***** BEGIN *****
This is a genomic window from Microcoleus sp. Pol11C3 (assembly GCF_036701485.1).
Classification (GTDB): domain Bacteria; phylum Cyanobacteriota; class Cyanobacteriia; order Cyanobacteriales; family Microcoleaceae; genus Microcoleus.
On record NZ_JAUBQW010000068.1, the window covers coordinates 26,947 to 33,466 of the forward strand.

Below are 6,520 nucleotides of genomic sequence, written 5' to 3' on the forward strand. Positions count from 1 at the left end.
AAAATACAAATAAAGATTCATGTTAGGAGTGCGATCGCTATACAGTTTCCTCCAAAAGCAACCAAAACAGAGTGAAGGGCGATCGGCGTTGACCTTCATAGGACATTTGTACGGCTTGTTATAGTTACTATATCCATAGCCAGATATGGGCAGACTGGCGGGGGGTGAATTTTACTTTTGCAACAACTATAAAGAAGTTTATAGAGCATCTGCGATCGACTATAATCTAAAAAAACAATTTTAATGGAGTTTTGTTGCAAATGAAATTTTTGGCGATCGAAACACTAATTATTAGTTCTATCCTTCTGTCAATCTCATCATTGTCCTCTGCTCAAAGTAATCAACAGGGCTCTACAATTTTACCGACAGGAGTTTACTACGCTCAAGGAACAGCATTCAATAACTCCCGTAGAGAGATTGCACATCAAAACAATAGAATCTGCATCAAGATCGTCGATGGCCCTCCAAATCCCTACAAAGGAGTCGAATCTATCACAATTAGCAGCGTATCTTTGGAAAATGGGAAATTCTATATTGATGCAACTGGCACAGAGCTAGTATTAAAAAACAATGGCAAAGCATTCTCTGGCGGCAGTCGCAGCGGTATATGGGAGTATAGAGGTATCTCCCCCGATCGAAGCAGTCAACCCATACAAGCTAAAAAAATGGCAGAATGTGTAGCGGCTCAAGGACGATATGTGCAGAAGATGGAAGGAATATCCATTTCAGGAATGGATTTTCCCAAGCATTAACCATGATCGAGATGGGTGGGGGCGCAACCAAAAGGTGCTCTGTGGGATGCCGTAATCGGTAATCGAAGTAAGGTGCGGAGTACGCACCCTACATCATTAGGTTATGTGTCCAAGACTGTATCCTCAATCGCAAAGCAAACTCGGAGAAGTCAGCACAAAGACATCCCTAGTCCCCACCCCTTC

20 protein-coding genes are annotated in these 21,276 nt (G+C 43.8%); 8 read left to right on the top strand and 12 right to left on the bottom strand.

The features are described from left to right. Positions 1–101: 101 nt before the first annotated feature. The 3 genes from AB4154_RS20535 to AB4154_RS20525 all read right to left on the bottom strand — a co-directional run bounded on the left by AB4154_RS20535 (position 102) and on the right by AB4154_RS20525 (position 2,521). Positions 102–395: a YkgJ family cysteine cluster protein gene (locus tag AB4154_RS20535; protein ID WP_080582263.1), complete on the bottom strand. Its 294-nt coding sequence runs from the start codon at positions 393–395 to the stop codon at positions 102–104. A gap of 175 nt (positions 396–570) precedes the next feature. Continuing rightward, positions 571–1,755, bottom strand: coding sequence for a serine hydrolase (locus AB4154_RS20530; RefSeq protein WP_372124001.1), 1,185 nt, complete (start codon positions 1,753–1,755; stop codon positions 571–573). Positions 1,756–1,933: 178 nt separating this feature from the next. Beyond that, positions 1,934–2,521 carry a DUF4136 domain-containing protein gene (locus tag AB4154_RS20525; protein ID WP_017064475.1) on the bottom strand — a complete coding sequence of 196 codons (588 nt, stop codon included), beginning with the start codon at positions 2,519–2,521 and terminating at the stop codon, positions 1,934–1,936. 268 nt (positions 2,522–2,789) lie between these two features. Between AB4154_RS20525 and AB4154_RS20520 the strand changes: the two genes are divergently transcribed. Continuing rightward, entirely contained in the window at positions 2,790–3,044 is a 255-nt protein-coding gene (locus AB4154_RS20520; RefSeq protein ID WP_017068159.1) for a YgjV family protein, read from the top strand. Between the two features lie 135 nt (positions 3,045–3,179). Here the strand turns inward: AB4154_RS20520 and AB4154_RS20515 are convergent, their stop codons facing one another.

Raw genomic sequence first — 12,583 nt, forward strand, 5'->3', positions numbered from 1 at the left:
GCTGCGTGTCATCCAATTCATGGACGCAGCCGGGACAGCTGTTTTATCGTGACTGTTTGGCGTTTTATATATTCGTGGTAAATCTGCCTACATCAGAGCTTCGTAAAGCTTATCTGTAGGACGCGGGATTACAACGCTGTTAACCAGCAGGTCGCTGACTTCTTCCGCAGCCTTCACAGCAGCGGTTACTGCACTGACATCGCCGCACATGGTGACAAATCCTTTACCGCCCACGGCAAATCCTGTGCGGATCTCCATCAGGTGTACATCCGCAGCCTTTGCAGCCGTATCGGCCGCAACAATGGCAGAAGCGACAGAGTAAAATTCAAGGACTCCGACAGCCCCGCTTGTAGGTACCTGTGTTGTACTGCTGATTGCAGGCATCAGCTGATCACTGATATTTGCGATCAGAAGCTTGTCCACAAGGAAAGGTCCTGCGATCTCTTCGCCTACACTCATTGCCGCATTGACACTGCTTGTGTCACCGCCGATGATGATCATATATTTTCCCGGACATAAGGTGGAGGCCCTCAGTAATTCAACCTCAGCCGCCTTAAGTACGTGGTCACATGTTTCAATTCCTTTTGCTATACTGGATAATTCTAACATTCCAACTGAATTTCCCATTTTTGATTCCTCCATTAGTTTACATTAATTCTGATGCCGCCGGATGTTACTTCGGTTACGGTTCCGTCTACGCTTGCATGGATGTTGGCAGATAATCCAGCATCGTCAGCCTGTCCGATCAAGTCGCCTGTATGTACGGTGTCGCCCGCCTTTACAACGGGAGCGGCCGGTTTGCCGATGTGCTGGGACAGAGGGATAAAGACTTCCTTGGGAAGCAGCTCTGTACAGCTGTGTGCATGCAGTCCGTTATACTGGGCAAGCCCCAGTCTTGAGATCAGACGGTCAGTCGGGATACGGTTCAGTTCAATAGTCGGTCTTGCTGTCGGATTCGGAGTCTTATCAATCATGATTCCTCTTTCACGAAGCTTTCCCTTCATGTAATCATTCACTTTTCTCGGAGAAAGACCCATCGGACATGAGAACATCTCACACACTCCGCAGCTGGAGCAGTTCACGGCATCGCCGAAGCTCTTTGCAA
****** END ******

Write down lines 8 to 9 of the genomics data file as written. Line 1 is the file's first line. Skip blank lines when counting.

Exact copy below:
Raw genomic sequence first — 12,583 nt, forward strand, 5'->3', positions numbered from 1 at the left:
GCTGCGTGTCATCCAATTCATGGACGCAGCCGGGACAGCTGTTTTATCGTGACTGTTTGGCGTTTTATATATTCGTGGTAAATCTGCCTACATCAGAGCTTCGTAAAGCTTATCTGTAGGACGCGGGATTACAACGCTGTTAACCAGCAGGTCGCTGACTTCTTCCGCAGCCTTCACAGCAGCGGTTACTGCACTGACATCGCCGCACATGGTGACAAATCCTTTACCGCCCACGGCAAATCCTGTGCGGATCTCCATCAGGTGTACATCCGCAGCCTTTGCAGCCGTATCGGCCGCAACAATGGCAGAAGCGACAGAGTAAAATTCAAGGACTCCGACAGCCCCGCTTGTAGGTACCTGTGTTGTACTGCTGATTGCAGGCATCAGCTGATCACTGATATTTGCGATCAGAAGCTTGTCCACAAGGAAAGGTCCTGCGATCTCTTCGCCTACACTCATTGCCGCATTGACACTGCTTGTGTCACCGCCGATGATGATCATATATTTTCCCGGACATAAGGTGGAGGCCCTCAGTAATTCAACCTCAGCCGCCTTAAGTACGTGGTCACATGTTTCAATTCCTTTTGCTATACTGGATAATTCTAACATTCCAACTGAATTTCCCATTTTTGATTCCTCCATTAGTTTACATTAATTCTGATGCCGCCGGATGTTACTTCGGTTACGGTTCCGTCTACGCTTGCATGGATGTTGGCAGATAATCCAGCATCGTCAGCCTGTCCGATCAAGTCGCCTGTATGTACGGTGTCGCCCGCCTTTACAACGGGAGCGGCCGGTTTGCCGATGTGCTGGGACAGAGGGATAAAGACTTCCTTGGGAAGCAGCTCTGTACAGCTGTGTGCATGCAGTCCGTTATACTGGGCAAGCCCCAGTCTTGAGATCAGACGGTCAGTCGGGATACGGTTCAGTTCAATAGTCGGTCTTGCTGTCGGATTCGGAGTCTTATCAATCATGATTCCTCTTTCACGAAGCTTTCCCTTCATGTAATCATTCACTTTTCTCGGAGAAAGACCCATCGGACATGAGAACATCTCACACACTCCGCAGCTGGAGCAGTTCACGGCATCGCCGAAGCTCTTTGCAA